Why Is Katie Couric Apologizing About Her Documentary? I Wouldn’t.

I wasn’t going to watch Katie Couric’s documentary, Under The Gun, because at a certain point listening to people talk about how they are dealing or not dealing with the loss of a loved one from gun violence becomes an experience I would rather pass up.  But I finally forced myself to endure the heartfelt testimonies of such folks thanks to the big noise eruption from Gun Nation over what is claimed to be a falsification of the film’s contents due to the editing of a segment that covers a discussion with a group of gun ‘activists,’ from the Virginia Citizens Defense League.

couric           Let me say right from the beginning that a documentary filmmaker is not obliged to put the totality of their material on public view.  In fact, a film editor or producer can do whatever they want.  I was interviewed at length to see whether I might later get a segment in the film; the producers decided not to come back and put me on camera which was fine.  They had every right to decide what to do with my brilliant comments, including never mentioning our discussions at all.

But let’s remember that the right-wing noise machine probably still believes that if it hadn’t been for Katie asking Sarah Palin to name a newspaper that she ever read, the whole recent history of American politics might have taken a different path.  So the fact that she can now be accused of slanting her documentary to find favor with the anti-gun crowd is seen as a bit of payback, that’s for sure.

What exactly was the terrible crime committed by Katie and her director, Stephanie Soechtig, at roughly 21 minutes into the film?  The Virginia Citizens Defense League group had just been asked a series of questions about gun ownership, you know, the usual stuff like requiring training for a gun license [answer: it violates of the 2nd Amendment]; extending background checks [answer: that would create a national gun registry]; government wanting to take away all guns [answer: of course the government wants to ban all guns] and so forth. Then the question was asked: “Well, then how do you keep guns out of the hands of terrorists and criminals?”  This was followed by silence as the camera panned the group, all of whom appeared to be thinking about a proper response.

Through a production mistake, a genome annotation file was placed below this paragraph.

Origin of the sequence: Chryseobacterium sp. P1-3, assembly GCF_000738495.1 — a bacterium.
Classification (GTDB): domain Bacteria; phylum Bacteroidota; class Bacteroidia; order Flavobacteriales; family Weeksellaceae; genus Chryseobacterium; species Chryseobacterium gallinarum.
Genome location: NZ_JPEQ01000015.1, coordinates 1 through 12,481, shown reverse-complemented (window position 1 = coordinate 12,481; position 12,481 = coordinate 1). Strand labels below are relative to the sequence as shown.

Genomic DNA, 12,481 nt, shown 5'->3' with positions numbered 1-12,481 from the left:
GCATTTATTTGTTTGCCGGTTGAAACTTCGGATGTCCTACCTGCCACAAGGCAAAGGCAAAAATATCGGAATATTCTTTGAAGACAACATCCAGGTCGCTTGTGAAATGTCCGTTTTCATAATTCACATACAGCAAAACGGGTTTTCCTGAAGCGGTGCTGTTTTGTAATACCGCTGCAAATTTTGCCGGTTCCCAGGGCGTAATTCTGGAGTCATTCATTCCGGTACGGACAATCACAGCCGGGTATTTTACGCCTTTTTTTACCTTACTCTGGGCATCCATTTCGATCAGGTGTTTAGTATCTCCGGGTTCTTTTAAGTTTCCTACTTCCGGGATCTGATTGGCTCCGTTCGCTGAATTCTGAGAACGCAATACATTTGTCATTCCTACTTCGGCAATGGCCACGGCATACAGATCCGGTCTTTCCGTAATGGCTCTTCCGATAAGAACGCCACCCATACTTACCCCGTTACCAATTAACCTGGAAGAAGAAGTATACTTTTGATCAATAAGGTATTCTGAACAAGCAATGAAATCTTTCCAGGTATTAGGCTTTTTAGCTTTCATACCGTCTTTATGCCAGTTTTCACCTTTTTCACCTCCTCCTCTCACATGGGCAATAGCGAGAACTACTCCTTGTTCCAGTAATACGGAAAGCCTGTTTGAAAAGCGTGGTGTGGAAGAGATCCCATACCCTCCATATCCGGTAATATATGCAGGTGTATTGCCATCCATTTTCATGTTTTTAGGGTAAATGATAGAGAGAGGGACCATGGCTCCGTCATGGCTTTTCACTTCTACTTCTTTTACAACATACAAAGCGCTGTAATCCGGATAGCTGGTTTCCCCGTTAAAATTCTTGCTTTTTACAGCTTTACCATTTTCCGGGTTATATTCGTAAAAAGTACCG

But it turned out that members of the group did respond, and the fact that these responses were edited out of the film was enough to make the Gun Nation noise machine scream ‘foul!’ and post the usual outraged comments on the usual pro-gun blogs.  Even The New York Times and CNN chimed in to force Couric and Soechtig to apologize for their ‘mistake.’

I listened to the entire audio of that session and frankly, what the august VCDL members didn’t get on film was nothing more than the usual mélange of gun-rights crap that has been floating around since the Feds first started regulating gun ownership back in 1968. Here are some of the profound and incisive comments:

  • Criminals don’t obey laws.
  • Law-abiding folks need to protect themselves.
  • If someone wants to murder someone else and can’t get a gun, they’ll use a different tool.

Let’s leave aside the fact that those statements have been shown to be false in more peer-based research studies than I can count. And if the group interview revealed anything at all, it is that most gun-owning activists can be trusted to trot out the gun industry’s marketing pitch every single time.

Which is why I don’t understand how come the filmmakers even felt the need to apologize for not completely presenting “every point of view.” You’re not getting a thoughtful or reasonable approach to gun violence when you sit down with a group like the VCDL. You’re getting what a group of otherwise rational adults have deluded themselves into believing are the reasons why they need to walk around with guns.

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